November 28, 2022

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Roundup: Sheba Medical Center launches remote monitoring program, ORCHA creates digital health academy and more

3 min read

Sheba Medical Center launches remote monitoring program for children

Israel’s Sheba Medical Center and the Heart Institute at Safra Children’s Hospital have partnered to launch a programme for children with complex heart defects.

The program will use remote monitoring technology provided by Datos Health, a member of Sheba’s Accelerate, Redesign, Collaborate (ARC) telemedicine hub. This technology integrates sensors and other inputs to transmit data from infants’ vital signs to the care team, enabling clinicians to intervene at the first signs of a potential risk.

Iris Shtein, co-director of the telemedicine Hub at ARC, said: “The connected platform developed by the Datos team, supported by ARC, enables Sheba clinicians to maintain transparency on their young, vulnerable patients between hospital visits, enabling more proactive care, and providing a sense of control to parents at such a crucial time.”

 

ORCHA creates online platform for UK healthcare professionals

The Organisation for the Review of Care and Health Apps (ORCHA) is launching a digital health academy to support health and care professionals in using digital health tools.

Pharma firm Boehringer Ingelheim is sponsoring the online training portal, which will be available in March 2022 and aspires to improve the digital skills of all NHS health and care professionals by 2031.

Dr Neville Young, director of enterprise and innovation, Yorkshire and Humber Academic Health Science Network, said: “A digital health academy is a must, because, although it’s great that healthcare providers are continuing to invest in digital health, it’s vital that we also provide our brilliant health and care professional staff with the right knowledge to enable them to use the tools on offer to deliver the best care for patients.” 

 

Healthtech startup Cerebriu partners with Danish hospital

Herlev and Gentofte Hospital in Denmark has introduced a software solution from University of Copenhagen spin-out Cerebriu to optimise its radiology workflow and resource allocation.

The Apollo software employs proprietary artificial intelligence (AI) technology, Smart Protocol, to indicate potentially relevant pathologies on brain MR images, and suggest follow-up actions during the examination. This enables better and faster workflow decisions to be made before a radiologist would normally have the chance to review images.

Robert Lauritzen, Cerebriu CEO, said: “This is a major step on our mission to automate radiology workflow, increasing quality of care by bringing our Smart Protocol technology within neuroimaging.”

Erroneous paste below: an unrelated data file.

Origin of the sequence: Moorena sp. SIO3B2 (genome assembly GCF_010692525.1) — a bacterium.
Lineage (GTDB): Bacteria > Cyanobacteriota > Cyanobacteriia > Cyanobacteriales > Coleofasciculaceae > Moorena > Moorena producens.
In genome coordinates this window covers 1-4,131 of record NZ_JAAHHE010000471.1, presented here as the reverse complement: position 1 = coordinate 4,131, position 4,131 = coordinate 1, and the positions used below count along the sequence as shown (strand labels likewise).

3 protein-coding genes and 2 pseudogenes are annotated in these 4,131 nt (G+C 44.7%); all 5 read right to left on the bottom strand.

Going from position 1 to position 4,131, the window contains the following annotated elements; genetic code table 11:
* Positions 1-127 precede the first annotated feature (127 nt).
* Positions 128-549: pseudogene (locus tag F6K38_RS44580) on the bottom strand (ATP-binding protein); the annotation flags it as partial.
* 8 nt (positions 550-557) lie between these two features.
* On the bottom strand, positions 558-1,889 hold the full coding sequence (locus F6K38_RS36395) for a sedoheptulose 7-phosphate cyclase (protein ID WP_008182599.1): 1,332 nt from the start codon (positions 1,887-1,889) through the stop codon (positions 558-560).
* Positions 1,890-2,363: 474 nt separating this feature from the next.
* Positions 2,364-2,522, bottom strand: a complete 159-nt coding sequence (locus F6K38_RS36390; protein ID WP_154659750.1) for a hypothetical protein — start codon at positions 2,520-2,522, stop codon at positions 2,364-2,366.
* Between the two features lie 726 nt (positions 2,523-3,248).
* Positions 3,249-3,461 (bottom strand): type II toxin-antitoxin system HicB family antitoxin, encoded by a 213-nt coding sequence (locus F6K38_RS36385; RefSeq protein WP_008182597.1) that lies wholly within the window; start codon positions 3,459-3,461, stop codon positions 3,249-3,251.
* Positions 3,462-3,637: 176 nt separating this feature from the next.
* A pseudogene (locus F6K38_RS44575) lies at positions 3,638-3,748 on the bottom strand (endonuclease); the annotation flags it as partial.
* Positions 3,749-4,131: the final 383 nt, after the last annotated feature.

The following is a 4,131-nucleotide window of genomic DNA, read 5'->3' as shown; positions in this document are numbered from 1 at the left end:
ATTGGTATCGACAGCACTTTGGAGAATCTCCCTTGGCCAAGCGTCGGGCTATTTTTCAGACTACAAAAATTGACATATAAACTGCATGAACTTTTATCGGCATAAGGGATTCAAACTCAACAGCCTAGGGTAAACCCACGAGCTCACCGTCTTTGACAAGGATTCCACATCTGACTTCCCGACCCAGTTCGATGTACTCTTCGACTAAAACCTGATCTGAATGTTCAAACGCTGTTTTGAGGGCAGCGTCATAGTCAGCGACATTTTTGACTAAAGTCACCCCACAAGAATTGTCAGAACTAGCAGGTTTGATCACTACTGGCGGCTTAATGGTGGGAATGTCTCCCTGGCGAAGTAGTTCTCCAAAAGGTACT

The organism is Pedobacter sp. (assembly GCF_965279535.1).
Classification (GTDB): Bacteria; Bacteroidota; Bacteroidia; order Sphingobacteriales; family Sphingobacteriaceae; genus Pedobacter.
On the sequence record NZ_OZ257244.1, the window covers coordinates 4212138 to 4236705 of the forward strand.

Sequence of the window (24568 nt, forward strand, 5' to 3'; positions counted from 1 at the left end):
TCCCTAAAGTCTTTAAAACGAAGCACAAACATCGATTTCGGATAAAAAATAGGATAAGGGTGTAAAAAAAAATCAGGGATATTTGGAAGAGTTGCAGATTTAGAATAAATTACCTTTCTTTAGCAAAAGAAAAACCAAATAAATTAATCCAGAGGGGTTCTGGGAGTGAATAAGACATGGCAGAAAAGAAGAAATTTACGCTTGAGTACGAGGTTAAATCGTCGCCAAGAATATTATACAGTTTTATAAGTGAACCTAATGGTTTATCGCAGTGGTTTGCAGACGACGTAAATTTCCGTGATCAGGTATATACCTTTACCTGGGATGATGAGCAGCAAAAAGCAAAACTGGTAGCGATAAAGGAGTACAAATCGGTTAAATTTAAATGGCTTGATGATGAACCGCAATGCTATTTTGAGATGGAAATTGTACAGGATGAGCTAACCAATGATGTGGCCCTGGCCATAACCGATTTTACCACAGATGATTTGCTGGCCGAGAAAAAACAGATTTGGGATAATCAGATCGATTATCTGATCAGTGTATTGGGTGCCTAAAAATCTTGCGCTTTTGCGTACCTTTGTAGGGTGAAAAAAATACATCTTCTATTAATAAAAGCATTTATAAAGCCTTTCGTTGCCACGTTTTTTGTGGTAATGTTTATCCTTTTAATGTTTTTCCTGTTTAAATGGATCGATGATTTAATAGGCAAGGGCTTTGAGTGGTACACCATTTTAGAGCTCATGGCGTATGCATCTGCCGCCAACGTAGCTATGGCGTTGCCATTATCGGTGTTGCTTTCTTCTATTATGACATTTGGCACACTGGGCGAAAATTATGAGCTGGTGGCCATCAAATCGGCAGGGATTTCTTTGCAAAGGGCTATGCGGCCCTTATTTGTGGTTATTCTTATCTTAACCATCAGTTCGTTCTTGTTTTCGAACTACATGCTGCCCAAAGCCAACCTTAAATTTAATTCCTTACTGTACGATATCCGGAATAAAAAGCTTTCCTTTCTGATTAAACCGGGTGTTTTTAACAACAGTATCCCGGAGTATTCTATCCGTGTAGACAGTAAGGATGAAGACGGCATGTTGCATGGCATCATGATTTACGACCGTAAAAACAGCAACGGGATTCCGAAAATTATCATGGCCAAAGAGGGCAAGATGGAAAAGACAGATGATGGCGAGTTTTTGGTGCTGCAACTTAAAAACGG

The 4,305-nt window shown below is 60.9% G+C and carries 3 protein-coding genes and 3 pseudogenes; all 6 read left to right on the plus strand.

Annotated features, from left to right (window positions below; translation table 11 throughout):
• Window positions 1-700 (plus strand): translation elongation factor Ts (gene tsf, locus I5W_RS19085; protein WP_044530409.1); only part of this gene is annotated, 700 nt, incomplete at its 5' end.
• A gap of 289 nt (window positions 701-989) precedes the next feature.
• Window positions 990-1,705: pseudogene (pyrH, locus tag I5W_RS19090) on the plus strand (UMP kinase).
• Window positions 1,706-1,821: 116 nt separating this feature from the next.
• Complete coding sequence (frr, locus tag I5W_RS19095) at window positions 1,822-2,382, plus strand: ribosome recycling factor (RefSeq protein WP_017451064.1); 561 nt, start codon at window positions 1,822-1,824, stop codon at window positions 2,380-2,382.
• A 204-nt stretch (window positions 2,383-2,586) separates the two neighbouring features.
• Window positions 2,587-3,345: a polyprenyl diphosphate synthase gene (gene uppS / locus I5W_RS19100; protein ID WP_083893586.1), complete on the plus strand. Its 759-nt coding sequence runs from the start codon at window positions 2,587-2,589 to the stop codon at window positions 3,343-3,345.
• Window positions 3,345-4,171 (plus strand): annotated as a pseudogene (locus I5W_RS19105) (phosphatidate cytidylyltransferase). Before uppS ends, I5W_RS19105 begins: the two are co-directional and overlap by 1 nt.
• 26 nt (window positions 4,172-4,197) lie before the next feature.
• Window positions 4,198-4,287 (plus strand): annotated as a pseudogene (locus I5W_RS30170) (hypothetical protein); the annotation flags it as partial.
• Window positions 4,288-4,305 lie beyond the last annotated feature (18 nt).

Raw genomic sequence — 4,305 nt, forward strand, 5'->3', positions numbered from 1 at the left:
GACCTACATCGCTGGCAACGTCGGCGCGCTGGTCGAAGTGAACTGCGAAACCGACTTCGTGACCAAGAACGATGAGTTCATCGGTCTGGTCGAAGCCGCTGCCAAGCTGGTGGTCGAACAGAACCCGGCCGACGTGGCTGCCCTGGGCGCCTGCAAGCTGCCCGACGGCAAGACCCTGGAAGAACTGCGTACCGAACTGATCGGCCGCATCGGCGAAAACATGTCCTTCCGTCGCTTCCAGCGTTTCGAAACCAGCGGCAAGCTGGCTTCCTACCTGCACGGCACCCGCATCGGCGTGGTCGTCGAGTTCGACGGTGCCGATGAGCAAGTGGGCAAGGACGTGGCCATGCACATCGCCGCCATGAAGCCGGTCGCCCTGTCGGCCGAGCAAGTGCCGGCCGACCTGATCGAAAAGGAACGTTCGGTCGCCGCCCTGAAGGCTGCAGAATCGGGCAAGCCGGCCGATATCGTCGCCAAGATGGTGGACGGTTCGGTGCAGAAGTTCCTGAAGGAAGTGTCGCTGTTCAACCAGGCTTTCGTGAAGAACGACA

Digital transformation in community health services needs backing, says report

UK community health services have been delivering better patient care through remote monitoring, virtual-consultations and self-management tools, according to a new report published by the Community Network, hosted by the NHS Confederation and NHS Providers.

But the report warns that a lack of co-ordinated national support and funding could prevent further progress being made.

Andrew Ridley, chair of the Community Network and chief executive of Central London Community Healthcare NHS Trust said: “This progress needs to continue if we are to respond to the rising demand for care that community services are facing. This will require more national prioritisation and targeted funding to unleash the full potential of community providers.”

 

Dublin teaching hospital upgrades pathology system

Tallaght University Hospital (TUH) in Dublin has rolled out the CliniSys Integrated Clinical Environment (ICE) as part of an upgrade to its pathology systems.

The ICE will enable clinicians to order vital tests electronically and receive the results alongside other patient information, to support diagnosis and treatment. It will also support mobile phlebotomy.

Chief Information Officer, David Wall said: “This has been a massive project to deliver and it’s a tribute to everybody involved that it has been delivered against the backdrop of the pandemic and the challenges of a cyberattack on our health system this year.”

 

Corsano Health smartwatch receives EU-MDR certification

Dutch medtech firm Corsano Health has received the European Union Medical Devices Regulations (EU-MDR) certification for its CardioWatch 287 remote monitoring system.

The wearable device monitors heart rate, heart rate variability (R-R interval), respiration rate, activity and sleep. Data is transmitted wirelessly from the device via the app or gateway to a health cloud where it is stored and made available for further analysis.

Corsano Health CEO, Dr Peter Stas, said: “This achievement is a major milestone for Corsano Health in its mission to provide continuous cardiac monitoring, anytime, anywhere.” 

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